Date of Award


Degree Name

MS in Computer Science


Computer Science


College of Engineering


Theresa Migler

Advisor Department

Computer Science

Advisor College

College of Engineering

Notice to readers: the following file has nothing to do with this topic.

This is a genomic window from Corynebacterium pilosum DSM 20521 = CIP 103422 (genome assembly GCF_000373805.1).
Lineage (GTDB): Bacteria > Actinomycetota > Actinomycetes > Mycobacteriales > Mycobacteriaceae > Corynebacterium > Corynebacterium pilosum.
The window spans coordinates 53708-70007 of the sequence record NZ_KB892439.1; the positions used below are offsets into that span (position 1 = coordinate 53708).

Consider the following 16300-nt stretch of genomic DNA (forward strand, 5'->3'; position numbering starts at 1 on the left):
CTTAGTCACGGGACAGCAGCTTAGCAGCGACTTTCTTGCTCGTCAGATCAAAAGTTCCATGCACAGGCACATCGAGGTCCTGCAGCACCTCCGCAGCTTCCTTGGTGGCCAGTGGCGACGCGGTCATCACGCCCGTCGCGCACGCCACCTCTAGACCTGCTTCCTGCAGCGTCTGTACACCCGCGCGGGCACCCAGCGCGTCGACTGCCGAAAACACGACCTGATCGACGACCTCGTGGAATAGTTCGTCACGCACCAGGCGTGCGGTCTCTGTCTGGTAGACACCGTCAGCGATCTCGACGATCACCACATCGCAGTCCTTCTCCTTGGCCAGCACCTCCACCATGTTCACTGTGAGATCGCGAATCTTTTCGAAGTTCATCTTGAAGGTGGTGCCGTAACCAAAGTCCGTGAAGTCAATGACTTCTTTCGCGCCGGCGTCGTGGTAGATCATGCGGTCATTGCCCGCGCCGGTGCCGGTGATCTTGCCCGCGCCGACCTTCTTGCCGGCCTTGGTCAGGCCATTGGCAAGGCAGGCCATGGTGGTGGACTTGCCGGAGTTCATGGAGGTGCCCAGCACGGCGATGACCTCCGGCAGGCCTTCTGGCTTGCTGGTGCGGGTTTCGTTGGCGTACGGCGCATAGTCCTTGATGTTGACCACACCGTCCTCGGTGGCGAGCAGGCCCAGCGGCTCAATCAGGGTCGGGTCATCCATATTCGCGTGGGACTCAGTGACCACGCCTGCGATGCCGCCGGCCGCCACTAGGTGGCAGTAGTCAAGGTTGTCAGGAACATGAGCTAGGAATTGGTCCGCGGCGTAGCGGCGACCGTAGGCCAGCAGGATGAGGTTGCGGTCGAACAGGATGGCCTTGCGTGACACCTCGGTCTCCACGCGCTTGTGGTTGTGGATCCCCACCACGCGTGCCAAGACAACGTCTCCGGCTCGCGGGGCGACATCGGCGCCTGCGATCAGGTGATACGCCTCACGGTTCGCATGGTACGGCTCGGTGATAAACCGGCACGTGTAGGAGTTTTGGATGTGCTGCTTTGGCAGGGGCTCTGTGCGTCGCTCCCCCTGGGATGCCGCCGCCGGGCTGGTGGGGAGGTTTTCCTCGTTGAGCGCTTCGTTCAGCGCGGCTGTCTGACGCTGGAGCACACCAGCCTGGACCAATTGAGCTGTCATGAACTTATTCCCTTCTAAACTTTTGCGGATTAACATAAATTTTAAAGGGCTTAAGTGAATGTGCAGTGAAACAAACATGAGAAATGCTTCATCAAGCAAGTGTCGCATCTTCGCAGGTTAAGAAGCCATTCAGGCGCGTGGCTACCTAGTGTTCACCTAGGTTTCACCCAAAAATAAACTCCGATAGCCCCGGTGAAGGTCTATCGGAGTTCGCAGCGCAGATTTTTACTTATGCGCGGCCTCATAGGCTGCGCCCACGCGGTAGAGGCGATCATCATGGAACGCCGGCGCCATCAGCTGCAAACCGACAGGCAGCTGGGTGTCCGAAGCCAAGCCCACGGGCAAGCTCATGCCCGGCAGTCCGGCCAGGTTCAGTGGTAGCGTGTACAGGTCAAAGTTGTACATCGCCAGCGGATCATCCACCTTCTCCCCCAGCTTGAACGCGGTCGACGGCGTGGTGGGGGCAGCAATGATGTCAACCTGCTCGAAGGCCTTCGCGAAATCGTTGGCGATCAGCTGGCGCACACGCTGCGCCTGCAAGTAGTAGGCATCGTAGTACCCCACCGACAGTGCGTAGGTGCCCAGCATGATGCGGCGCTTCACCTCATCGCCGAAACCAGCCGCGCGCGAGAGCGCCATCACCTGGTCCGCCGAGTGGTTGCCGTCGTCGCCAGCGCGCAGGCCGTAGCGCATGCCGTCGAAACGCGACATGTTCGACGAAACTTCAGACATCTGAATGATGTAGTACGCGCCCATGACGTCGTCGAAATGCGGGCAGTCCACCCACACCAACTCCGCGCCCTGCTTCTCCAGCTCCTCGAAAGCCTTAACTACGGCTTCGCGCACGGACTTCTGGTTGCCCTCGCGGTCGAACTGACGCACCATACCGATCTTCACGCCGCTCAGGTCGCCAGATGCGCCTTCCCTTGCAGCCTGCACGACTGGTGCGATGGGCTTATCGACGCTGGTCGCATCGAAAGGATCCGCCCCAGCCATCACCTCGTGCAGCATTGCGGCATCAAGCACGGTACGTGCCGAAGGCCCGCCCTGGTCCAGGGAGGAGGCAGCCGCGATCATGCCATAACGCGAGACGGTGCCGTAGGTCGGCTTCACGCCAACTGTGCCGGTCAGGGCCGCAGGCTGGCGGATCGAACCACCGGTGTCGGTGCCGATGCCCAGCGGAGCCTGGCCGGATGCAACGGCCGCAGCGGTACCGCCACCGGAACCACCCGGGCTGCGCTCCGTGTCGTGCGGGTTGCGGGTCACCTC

When attempting to mitigate the spread of an epidemic without the use of a vaccine, many measures may be made to dampen the spread of the disease such as physically distancing and wearing masks. The implementation of an effective test and quarantine strategy on a population has the potential to make a large impact on the spread of the disease as well. Testing and quarantining strategies become difficult when a portion of the population are asymptomatic spreaders of the disease. Additionally, a study has shown that randomly testing a portion of a population for asymptomatic individuals makes a small impact on the spread of a disease. This thesis simulates the transmission of the virus that causes COVID-19, SARSCoV- 2, in contact networks gathered from real world interactions in five different environments. In these simulations, several testing and quarantining strategies are implemented with a varying number of tests per day. These strategies include a random testing strategy and several uniform testing strategies, based on knowledge of the underlying network. By modeling the population interactions as a graph, we are able to extract properties of the graph and test based on those metrics, namely the degree of the network. This thesis found many of the strategies had a similar performance to randomly testing the population, save for testing by degree and testing the cliques of the graph, which was found to consistently outperform other strategies, especially on networks that are more dense. Additionally, we found that any testing and quarantining of a population could significantly reduce the peak number of infections in a community.